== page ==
Thank you for your prayers. My trip to Atlanta was wonderful!!
It was such a joy and privilege to see so many people who love the Lord and desire to follow Him daily. Each of the speakers called us to remember Whose we are, the vocation we are called to, and the great graces available to us in the sacraments. Each of the speakers had such different personalities, but all of them shared what had sustained them: daily Mass (or as often as possible)... frequent Confession... family Rosaries and family altars... daily Scripture and spiritual reading... constant prayer... etc. God lavishes such great graces on us all -- why don't we avail ourselves to them as often as possible?
I couldn't possibly do their talks justice, but to summarize:
Mrs. Cay Gibson (author of Catholic Mosaic) asked us to remember our earliest memory of sitting in the lap of our mom or dad, snuggling in to their necks as they read to us. She asked us to consider that it was really Jesus that was loving us through them... and that we are called to do the same for our children. She has put together a wonderful book that takes us through the Liturgical Year with illustrated children's books. What greater privilege do we have than to teach our children the Faith?
Mrs. Mary Kay Clark (well-known in Catholic homeschooling cirles!) was a great encouragement to us as an older woman who has successfully raised seven sons. She stressed the need for presenting ourselves to the Lord each day and the need for His grace to succeed in the vocation He has called us to.
Ms. Janet Smith (well-known for her work with NFP) presented the Church's teachings on the sacredness and dignity of all human life, and why artificial birth control is completely at odds with that, with Church teaching, and with natural law.
Mr. Ken Henderson talked about the ultimate role of fathers in the educational, financial, and spiritual needs of their families. [he gave the frightening statistic that without a strong input from their fathers, only 20% of children will continue with their faith; with their fathers' strong input, 80% of children will continue with their faith]. He called for fathers in particular to live a sacramental and prayer-filled life through daily Mass, frequent Confession, daily Scripture reading, and by making their houses truly "houses of prayer." He cautioned fathers strongly on the dangers of pornography and what steps should be taken to avoid all near occasions of sin.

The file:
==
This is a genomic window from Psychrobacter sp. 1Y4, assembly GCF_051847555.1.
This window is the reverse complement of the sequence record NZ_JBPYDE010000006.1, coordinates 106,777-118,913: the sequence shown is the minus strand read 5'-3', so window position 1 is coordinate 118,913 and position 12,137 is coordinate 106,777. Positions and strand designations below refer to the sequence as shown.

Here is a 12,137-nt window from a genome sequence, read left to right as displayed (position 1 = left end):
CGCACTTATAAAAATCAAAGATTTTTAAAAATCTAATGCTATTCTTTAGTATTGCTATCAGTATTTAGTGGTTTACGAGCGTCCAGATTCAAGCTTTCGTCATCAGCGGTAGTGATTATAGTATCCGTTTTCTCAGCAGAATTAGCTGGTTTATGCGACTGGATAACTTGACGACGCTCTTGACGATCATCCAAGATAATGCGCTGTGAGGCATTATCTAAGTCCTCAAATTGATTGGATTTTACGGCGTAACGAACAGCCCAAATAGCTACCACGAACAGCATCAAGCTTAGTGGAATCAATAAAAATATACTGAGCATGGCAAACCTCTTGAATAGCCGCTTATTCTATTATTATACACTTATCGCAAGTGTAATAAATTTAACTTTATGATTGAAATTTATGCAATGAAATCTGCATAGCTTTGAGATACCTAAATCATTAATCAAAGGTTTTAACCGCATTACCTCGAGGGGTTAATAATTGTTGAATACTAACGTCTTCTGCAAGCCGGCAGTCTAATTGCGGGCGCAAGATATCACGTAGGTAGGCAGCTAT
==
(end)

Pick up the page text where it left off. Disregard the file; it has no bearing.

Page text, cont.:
Fr. Joseph Peek (priest from Mary Our Queen Parish) stressed the importance of bringing our children to Mass, whiny or not. At their baptisms we promised that we would raise them in the Faith, and the only way they will learn it is from their parents (in the domestic church) and at Mass. He asked what was more important: a little embarrassment and hit to our pride when our children "act up" at Mass, or their eternal souls? He also stressed the need for giving our children blessings, and for them to see the Lordship of Jesus through the Enthronement of the Sacred Heart, family altars, frequent Confession, daily Mass, and parents praying nightly on their knees.
Mrs. Rita Munn (from Catholic Heritage Curricula) gave a spectacular talk on refueling the peace in our homes and in wives being the keepers of the keys. As she played on the various meanings of "keep," (such as the safest part of a castle or the deepest, most intimate part of our souls) she encouraged moms to pray daily for each of their children. She reminded us all of St. Monica, and her life-long prayers for her son. While it seemed as if nothing were happening in response to her prayers, each one of them provided grace inside her son's "keep." She encouraged us all to keep praying, no matter what, and to see it as adding supplies to our children's "keep." When the bottom drops out in their lives and they are forced to retreat into their keep, they will find stockpiles of supplies, left there by our prayers. She also could not stress enough the absolute necessity of availing ourselves of all the graces available to us, through daily Mass, Eucharistic Adoration, frequent Confession, and praying the Rosary nightly at the family altar.
Fr. Jack Durkin spoke on embracing our God-given authority as parents. We are called to be LOVING, not legalistic. He reminded us all that God is working out our salvation through our vocation -- through the children He has given us. He sends them to us to make us enter into the Cross, and to see our need for Him. He said that no one "deserves" or is "worthy enough" of the children He sends our way... and reminded us that He entrusted the Blessed Mother and Our Savior to one fallible man -- St. Joseph. He gave him His most precious "possessions" to guard and to guide. He also asked us to look again at the sayings of Our Lord ("when I was hungry you fed me... when I was sick you cared for me... when I was imprisoned you visited me [and took me out of my crib!]... etc..) and see that it is in FAMILY LIFE that these are best lived out. Truly, whatsoever we do to our children, we do to Him.
[everybody sing! "whatsoever you do, to the least of my brothers, that you do unto Me..."]
We finished up with Fr. Joseph Fessio (founder of Ignatius Press!) talking about the importance of a liberal arts education, and the liturgical vision of Pope Benedict XVI. After his talk he celebrated a Latin Mass that just blew me away. The awesomeness and majesty of it all was amazing. I didn't have any "warm fuzzies" or anything like that -- instead, I was hit with the "rightness" of it all... hard to explain, but it was truly amazing.
So, there you have my "conference in a nutshell"! I know I didn't begin to do it justice, but I needed to get some of my thoughts down anyway.